3. It is strenuously contended that it may be that on the deed or indenture on which the suit was instituted the two decree-holders were really partners and therefore under Illus. (a), Section 7, Limitation. Act, time would run against all including the linfant decree-holders. But unfortunately for Mr. Basu's client no foundation was laid for this case in the Court below. Although the execution case remained pending for a good length of time no such case was made out either by putting in an application to the Court below to produce evidence in this behalf or to produce even the indenture which 'is now sought to be referred to by Mr. Basu in the course of his argument before us and to the reception of which objection has been rightly taken by Mr. Banerjee who appears for the respondents; It has not also been stated in the petition that there are circumstances which would take the case out of the general rule, namely, that a co- mortgagee cannot give a valid discharge in respect of mortgage., debt so as to bind his co-mortgagee. This question was discussed very elaborately by N. E. Chatterjea, J. in a recent case of this Court in the case of Satindra Nath Choudhury v. Jatindra Nath : AIR1927Cal425 and the learned Judge after a review of the authorities came to the conclusion; that mortgage-debt being one and indivisible ordinarily one mortgagee alone cannot enforce the mortgage for his share of the debt only except in cases where there has been Severance of the mortgagee's interests effected with the mortgagor's consent and further that the discharge by one mortgagee alone is valid only as regards his share of the debt and the payment of the mortgage money by the mortgagors to one only of several joint mortgagees is not a good and valid payment as against the other mortgagee or mortgagees and does not operate as a discharge as to all. It is true that there is perhaps some conflict of authorities between the different High Courts of India as has been noticed in that judgment. But the consensus of authorities is in favour of the view which has been taken by Chatterjea, J. The same view has been taken, by Page, J. in another case which is referred to in the judgment of the Subordinate Judge. That is the case of Sm. Jugal Kishori Debi v. Baidya Nath : AIR1927Cal952 , points out in that case that some of the decisions are difficult to reconcile. The learned Judge says this:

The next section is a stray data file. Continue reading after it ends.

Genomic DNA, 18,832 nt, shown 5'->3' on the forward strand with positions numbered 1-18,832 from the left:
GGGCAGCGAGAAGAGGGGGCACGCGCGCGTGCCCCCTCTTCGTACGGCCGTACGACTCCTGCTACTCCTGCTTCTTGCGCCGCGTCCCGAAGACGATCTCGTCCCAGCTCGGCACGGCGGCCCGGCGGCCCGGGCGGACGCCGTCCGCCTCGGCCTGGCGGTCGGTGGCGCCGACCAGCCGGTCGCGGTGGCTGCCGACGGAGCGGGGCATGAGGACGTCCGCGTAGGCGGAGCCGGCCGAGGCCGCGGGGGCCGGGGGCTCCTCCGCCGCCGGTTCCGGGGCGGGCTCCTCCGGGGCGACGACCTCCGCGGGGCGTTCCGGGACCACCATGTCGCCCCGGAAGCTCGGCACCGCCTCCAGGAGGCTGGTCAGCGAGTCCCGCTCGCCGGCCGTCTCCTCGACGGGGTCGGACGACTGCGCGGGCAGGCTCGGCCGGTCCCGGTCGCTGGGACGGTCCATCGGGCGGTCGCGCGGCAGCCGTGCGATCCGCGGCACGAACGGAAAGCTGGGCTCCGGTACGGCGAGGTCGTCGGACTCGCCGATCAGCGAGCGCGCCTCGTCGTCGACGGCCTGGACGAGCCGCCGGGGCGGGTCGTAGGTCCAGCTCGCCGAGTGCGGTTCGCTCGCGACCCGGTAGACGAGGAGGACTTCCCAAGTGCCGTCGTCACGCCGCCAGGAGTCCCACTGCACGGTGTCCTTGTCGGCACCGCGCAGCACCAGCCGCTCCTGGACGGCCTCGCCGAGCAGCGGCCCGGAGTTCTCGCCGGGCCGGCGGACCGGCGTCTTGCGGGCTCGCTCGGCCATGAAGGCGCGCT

I have examined a number of eases upon this subject, It is not easy to disentangle them and to reconcile them is impossible.
4. He points out that in the case before him (Page, J.) it was not proved that the decree-holders were members of a joint undivided Hindu family, nor was it proved that they were living under the Mitakahara or Dayabhaga school of Hindu law, nor was it proved that one of the mortgagees acted as the Karta of a joint Hindu family of which the decree-holders were members. In this view he was of opinion that one of the decree-holders could not give a valid discharge as the decree was a joint decree. The decree-holders were jointly entitled to execute the decree. The adult decree-holders could not give a valid discharge to the judgment-debtor without the concurrence of the minor decree-holders and the application for execution of sale was not barred by limitation under Sections 6 and 7, Limitation Act. So far as this Court is concerned this is the position and we are not prepared at this moment to disagree with these decisions which are the considered opinions of at least four learned Judges of this Court. No foundation has been laid in the Court below by offering any evidence to show that this case can be taken out of the general rule about discharge of the debt as between co-mortgagees and in such circumstances we are compelled to come to the conclusion that these appeals must be dismissed with costs; we assess the hearing-fee at three gold mohurs.
M.C. Ghose, J.
5. I agree.